Month: July 2006

Just Shoot Me Now

Moving In Day.jpg

Our Stuff Arrived

Our container arrived today, and I’m completely overwhelmed. I would much rather this had sunk midway across the Atlantic. Really. There are no less than 100 unopened boxes sitting in every space in the house, and any order that existed in our previous house has been completely erased, as all the boxes are in random locations now.

Funniest moment of the day: Cathy was standing at the kitchen sink washing out a glass container. Andrew, having just rediscovered his toy rubber snake, came up behind her and threw it towards her. This, of course, surprised her so much she dropped the glass container which shattered all over the floor.

Miami Ink, Harleys and The Waterford Lakes Mall

Back when I was about 10 my family drove into Juarez, Mexico for one of our family vacation adventures. I could tell my parents were unsure exactly how to navigate the place, and the combination of the foreign surroundings and potential danger left me scary memories of Mexico for quite a while. (I returned to Mexico as an adult and realized it was an OK place.) Upon leaving Juarez we stopped at Denny’s for some familiar fare, but that place had its own danger, too. A gang of Hell’s Angels bikers decided to visit that day. To a boy of 10, Hell’s Angels were pretty scary.

Thirty years later the image of a Hell’s Angels biker gang and their Harley Davidson choppers is just a symbol that successful doctors and lawyers use to represent what they wish they were, had they chosen a more irresponsible lifestyle. The image is so changed these days that I don’t think I’ve seen anyone under 40 with a Harley. In fact they’re building a Harley dealership in our neighborhood, a place firmly anchored in the 40-something demographic. The only people who have enough money to buy them are the ultra responsible types anyway. No one who actually lives the image of Harley could afford one.

Last night at Waterford Lakes Mall I saw the same phenomenon, only done by the high school and twenty something crowd. Cathy and I saw “Lady in the Water” (an OK flick), and when we left the theater, around 10 pm, the entire mall area was full of what looked like gangsters. Crooked caps, tattoos, bling bling jewelry, oversized clothes hanging low, everyone looking dangerous. Only there was no danger, just a bunch of kids wanting to look that way.

The night before Audrey and I had watched “Miami Ink“, a show about a south Florida tatto parlor and their clients. Tattoos have been mainstream for years now, but the fact that the Discovery Channel has a show highlighting the tatto lifestyle made me realize things were different back home now.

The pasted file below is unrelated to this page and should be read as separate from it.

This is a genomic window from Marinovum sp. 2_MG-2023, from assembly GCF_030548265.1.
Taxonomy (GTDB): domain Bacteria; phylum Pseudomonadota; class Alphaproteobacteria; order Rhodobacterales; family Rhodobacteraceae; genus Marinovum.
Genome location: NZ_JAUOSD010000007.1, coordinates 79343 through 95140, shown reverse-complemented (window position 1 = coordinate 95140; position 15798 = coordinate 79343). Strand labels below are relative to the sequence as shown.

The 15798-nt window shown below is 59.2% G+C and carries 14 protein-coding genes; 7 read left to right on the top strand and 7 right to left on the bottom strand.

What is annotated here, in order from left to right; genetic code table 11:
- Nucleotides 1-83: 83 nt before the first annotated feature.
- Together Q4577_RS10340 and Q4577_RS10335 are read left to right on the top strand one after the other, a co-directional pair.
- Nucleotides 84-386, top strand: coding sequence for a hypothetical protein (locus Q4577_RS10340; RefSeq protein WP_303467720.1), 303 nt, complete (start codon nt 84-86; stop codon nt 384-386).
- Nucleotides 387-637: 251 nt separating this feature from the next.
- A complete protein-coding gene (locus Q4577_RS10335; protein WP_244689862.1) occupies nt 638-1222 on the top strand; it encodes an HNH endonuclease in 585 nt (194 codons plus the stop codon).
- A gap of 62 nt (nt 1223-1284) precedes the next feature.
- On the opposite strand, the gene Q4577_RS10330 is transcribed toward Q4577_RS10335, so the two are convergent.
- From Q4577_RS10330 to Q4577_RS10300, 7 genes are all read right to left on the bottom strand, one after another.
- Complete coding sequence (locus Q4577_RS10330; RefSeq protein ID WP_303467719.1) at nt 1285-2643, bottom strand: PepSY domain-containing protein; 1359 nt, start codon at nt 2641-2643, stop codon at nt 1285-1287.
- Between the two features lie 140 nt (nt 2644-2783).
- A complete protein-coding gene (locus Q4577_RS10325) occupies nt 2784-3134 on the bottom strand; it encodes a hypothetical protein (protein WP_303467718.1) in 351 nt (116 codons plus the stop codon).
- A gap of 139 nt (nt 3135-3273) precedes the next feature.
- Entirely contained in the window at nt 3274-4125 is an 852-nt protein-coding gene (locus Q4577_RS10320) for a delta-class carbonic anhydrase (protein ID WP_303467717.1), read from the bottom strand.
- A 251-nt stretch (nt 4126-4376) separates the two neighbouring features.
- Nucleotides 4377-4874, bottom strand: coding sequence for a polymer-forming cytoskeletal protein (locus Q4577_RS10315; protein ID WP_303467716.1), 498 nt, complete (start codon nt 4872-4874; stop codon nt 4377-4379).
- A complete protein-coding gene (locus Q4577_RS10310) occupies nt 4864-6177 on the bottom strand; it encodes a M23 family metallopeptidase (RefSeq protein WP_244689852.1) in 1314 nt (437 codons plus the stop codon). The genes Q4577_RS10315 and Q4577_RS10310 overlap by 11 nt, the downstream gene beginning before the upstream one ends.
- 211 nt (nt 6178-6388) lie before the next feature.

It all left me a bit unsettled. A 50 year old lawyer on a Harley will probably remain tame, but a sophomore acting like a gangster may not know when to stop pretending. Maybe this is what culture adjustment looks like right now; figuring out who’s safe and who’s not.

2 Vans in Garage

2 Vans in Garage!

2 Vans in Garage

It finally happened tonight; both vans fit into the garage. This might be a fleeting moment, as our shipment is due to arrive soon, and it will certainly fill half the garage again. But I’ll enjoy it while it lasts.

Cathy had no lack of amusement watching me work to get this done. The last step was building a rack above our garage door to hold the set of plywood window covers which we acquired from the last few years of hurricanes. This was no small feat but something I’ve wanted to build for years.

So there it is. Probably the last house project I’ll have time for before life takes off again.

Phone Beats Internet

Palm Leaf Skeletonizer

Palm Leaf Skeletonizer

Living in a land where asking questions was always a challenge (Hungary), I got used to asking the Internet instead. In fact, I’ve come to think that if I can’t find it on the Internet it must not exist.

Today I found something in real life that helped me more than my fruitless Internet searches; a local county service which answered my question by phone about this here palm tree problem. Wow. How old fashioned, yet effective.

[My Washington Palm trees have Palm Leaf Skeletonizer, a form of caterpillar which leaves behind these brown, fuzzy webs. If you are interested, the treatment for them is to spray with caterpillar killer. Any “BT” product should do. The liquid form is called Thuricide, and the powder form is Dipel. Available at your local yard store.]

End of a Short, Fun Era

The trampoline has been one of our family’s best toys ever. Unfortunately insurance companies don’t see it that way. Either we build a fence around our yard or get rid of the trampoline, else no insurance company will even take us. We need a new insurance policy faster than we can build a fence, so the trampoline must go. Adding insult to injury, the new policy will cost twice as much as the simple one we had while we rented the house. It was fun while it lasted.

Pop Quiz – What Color is the Insulation?

New Air Conditioner unit

Pop Quiz: What color is the insulation on the inside of a new air handler unit?

Answer: Black, of course.

There are few mistakes I’ve made more expensive than this one, although in my defense, I was either deceived or ill-informed about my conclusions. After hearing an air conditioning service agent tell me that our inside air handler unit was full of mildew, after seeing black insulation myself, and after speaking with no less than five different air conditioner companies, no one questioned the conclusion that black insulation meant mildewed insulation.

“Your unit looks really clean, why did you need to replace it?” was the installer’s question that made my stomach turn this morning.

I looked at the new unit and with horror saw black insulation. I even called the manufacturer and asked them what was the color of the insulation in their units. Black. Unfortunately the freon lines and heating lines had already been cut and drained on the old unit, so there was no recourse.